The Last Mile Challenge of Sewage Services in Latin America and the Caribbean

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Nov 2020
Yarygina, Anastasiya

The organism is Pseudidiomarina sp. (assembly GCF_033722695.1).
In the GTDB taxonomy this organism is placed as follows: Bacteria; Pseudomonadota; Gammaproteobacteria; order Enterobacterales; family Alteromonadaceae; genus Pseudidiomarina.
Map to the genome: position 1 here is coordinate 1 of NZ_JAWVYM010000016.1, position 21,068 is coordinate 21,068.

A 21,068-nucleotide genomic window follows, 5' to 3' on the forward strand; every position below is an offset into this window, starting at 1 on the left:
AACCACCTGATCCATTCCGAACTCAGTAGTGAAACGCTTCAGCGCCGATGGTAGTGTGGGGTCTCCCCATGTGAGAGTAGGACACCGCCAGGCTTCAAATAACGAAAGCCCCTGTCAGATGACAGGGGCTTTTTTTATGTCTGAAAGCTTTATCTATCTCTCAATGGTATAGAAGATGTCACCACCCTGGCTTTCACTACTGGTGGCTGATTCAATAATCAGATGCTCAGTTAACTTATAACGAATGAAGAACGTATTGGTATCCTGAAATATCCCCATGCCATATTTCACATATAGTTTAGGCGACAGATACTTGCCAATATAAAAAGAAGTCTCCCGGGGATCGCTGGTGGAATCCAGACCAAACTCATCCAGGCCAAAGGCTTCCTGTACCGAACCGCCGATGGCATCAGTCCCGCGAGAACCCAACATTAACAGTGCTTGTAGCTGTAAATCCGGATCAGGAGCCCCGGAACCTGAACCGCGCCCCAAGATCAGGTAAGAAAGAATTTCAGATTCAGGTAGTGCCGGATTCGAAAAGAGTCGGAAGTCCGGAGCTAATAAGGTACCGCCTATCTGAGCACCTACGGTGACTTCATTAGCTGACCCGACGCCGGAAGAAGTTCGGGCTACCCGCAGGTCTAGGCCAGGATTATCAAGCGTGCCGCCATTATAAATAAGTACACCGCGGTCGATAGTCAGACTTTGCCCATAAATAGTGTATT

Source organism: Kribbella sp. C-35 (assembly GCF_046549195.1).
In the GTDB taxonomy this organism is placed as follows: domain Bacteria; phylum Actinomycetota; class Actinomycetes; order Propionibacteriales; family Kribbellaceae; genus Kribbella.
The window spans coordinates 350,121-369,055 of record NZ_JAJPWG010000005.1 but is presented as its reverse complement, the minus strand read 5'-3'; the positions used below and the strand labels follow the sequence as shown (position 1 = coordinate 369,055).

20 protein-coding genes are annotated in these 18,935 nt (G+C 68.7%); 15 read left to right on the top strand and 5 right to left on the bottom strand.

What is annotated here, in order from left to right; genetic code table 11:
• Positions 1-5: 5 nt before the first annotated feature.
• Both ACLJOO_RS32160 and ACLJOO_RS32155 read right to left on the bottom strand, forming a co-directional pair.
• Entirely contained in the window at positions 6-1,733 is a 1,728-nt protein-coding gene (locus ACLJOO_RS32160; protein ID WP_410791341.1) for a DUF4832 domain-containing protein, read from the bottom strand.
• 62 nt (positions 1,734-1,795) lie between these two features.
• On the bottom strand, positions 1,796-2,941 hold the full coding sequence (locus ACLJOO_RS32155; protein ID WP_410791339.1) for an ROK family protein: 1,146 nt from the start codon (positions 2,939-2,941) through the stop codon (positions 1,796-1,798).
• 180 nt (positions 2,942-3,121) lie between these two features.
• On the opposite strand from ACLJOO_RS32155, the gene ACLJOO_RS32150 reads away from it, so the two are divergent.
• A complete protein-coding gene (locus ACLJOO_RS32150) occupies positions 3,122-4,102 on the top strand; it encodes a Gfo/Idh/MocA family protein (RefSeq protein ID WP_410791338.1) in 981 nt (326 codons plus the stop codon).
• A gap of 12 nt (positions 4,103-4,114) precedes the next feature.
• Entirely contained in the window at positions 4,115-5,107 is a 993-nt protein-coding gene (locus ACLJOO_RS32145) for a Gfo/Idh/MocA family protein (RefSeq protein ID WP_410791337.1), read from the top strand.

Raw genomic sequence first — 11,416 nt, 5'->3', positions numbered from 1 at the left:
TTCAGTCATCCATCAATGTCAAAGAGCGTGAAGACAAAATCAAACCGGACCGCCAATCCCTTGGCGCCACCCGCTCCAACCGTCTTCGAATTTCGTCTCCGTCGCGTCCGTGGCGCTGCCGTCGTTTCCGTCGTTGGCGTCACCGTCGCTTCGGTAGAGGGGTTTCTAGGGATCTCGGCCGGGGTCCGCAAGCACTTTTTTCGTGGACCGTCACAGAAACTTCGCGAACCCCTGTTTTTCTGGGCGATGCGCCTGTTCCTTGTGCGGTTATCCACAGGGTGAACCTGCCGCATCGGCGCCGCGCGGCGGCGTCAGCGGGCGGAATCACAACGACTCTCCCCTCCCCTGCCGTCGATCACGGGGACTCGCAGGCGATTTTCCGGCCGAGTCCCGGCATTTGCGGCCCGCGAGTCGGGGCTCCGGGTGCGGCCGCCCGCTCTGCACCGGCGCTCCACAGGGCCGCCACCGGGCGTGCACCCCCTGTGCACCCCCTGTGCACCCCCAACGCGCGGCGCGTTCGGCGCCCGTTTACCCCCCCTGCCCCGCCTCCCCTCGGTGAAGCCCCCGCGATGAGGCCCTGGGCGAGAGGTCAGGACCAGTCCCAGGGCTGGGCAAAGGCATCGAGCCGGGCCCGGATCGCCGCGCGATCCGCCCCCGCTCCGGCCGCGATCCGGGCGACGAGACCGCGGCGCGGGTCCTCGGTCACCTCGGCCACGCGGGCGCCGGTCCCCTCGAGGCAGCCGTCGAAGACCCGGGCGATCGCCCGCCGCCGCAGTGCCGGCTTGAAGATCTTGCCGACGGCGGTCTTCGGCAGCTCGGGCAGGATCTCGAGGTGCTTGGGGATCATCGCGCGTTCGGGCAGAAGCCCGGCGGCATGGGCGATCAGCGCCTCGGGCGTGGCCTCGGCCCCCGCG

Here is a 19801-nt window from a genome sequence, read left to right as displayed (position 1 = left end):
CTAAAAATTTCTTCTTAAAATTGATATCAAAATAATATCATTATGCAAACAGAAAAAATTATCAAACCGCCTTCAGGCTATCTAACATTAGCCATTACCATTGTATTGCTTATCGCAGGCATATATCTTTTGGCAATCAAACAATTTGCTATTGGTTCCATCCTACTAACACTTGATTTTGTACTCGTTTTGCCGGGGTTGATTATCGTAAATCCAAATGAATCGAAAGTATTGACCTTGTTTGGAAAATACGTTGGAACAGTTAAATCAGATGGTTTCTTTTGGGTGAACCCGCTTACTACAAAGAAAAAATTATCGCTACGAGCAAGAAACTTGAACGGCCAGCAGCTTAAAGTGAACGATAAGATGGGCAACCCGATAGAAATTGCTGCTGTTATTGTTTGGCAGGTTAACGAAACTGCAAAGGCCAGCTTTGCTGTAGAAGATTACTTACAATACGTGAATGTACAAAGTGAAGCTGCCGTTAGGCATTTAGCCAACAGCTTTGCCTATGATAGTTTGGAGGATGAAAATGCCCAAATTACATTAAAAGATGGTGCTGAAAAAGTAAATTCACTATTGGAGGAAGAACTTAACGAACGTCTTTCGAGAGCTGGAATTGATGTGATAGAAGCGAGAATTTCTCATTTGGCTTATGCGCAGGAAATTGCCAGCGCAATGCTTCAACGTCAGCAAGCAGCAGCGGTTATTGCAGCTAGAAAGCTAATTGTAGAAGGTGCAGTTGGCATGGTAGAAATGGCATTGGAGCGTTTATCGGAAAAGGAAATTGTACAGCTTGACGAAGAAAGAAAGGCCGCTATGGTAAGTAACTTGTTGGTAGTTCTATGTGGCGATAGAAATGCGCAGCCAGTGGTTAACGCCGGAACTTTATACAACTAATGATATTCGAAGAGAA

Access to piped sewage in Latin America and the Caribbean (LAC) cities has been on the rise in recent decades. Yet achieving high rates of end-user connection between dwellings and sewage pipelines remains a challenge for water and sanitation utilities. Governments throughout the region are investing millions in increasing access to sewage services but are failing in the last mile. When households do not connect to the sewage system, the full health and social benefits of sanitation investments fail to accrue, and utilities can face lost revenue and higher operating costs. Barriers to connect are diverse, including low willingness to pay for connection costs and/or the associated tariffs, liquidity and credit constrains to cover the cost of upgrades or repairs, information gaps on the benefits of connecting, behavioral obstacles, and collective action failures. In contexts of weak regulation and strong social pressure, utilities typically lack the ability to enforce connection through fines and legal action. This paper explores the scope of the connectivity problem, identifies potential connection barriers, and discusses policy solutions. A research agenda is proposed in support of evidence-based interventions that have the potential to achieve higher effective sanitation coverage more rapidly and cost-effectively in LAC. This research agenda must focus on: i) quantifying the scope of the problem; ii) understanding the barriers that trigger it; and iii) identifying the most cost-effective policy and market-based solutions.